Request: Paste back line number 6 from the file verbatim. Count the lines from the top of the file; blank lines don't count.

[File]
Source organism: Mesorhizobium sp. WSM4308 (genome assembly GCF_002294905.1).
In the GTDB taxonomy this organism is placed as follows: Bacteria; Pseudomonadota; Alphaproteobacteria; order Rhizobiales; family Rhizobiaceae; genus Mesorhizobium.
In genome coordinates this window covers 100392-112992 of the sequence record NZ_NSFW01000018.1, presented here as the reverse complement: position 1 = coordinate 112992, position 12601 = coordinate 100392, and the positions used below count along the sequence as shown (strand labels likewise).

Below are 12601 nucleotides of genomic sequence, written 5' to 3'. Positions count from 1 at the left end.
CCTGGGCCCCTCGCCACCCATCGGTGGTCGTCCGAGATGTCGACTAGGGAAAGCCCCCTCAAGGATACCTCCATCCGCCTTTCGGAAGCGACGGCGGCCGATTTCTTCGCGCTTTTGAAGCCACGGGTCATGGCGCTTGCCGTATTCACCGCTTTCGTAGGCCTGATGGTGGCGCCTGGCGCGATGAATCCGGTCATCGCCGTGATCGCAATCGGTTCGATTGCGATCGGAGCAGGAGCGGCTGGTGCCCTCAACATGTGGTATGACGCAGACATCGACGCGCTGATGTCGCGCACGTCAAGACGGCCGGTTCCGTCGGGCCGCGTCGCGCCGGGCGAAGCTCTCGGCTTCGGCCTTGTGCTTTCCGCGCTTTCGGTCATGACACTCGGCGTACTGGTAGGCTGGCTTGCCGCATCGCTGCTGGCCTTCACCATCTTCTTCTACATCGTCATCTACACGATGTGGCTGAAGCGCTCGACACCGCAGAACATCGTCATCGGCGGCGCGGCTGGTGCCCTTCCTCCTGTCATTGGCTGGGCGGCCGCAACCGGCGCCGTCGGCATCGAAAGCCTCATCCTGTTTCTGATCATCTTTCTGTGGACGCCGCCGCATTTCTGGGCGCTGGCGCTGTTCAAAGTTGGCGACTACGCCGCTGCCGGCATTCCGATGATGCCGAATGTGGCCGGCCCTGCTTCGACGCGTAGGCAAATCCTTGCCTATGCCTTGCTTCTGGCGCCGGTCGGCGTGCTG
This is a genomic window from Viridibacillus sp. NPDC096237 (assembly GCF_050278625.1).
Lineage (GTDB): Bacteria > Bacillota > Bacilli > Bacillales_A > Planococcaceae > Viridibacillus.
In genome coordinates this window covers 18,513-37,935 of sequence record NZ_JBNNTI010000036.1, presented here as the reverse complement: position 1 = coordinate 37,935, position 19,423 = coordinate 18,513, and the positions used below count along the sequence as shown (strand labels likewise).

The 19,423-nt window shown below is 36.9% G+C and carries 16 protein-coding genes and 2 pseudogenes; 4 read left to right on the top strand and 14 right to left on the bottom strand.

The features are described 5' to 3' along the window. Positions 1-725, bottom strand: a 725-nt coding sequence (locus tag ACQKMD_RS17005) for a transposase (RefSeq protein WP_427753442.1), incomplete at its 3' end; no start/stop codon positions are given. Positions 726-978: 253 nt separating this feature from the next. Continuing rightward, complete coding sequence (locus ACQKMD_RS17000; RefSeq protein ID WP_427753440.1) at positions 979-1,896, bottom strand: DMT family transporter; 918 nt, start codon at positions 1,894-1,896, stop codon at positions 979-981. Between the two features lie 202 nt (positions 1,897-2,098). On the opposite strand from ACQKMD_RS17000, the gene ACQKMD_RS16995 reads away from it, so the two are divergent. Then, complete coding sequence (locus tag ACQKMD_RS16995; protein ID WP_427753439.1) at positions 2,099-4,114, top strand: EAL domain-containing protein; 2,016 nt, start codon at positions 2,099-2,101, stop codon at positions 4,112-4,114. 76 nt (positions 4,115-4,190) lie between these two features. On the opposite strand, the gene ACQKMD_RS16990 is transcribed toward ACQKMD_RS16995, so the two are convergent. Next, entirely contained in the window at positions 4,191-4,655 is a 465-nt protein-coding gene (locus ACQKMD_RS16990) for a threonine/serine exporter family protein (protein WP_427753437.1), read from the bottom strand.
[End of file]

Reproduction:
This is a genomic window from Viridibacillus sp. NPDC096237 (assembly GCF_050278625.1).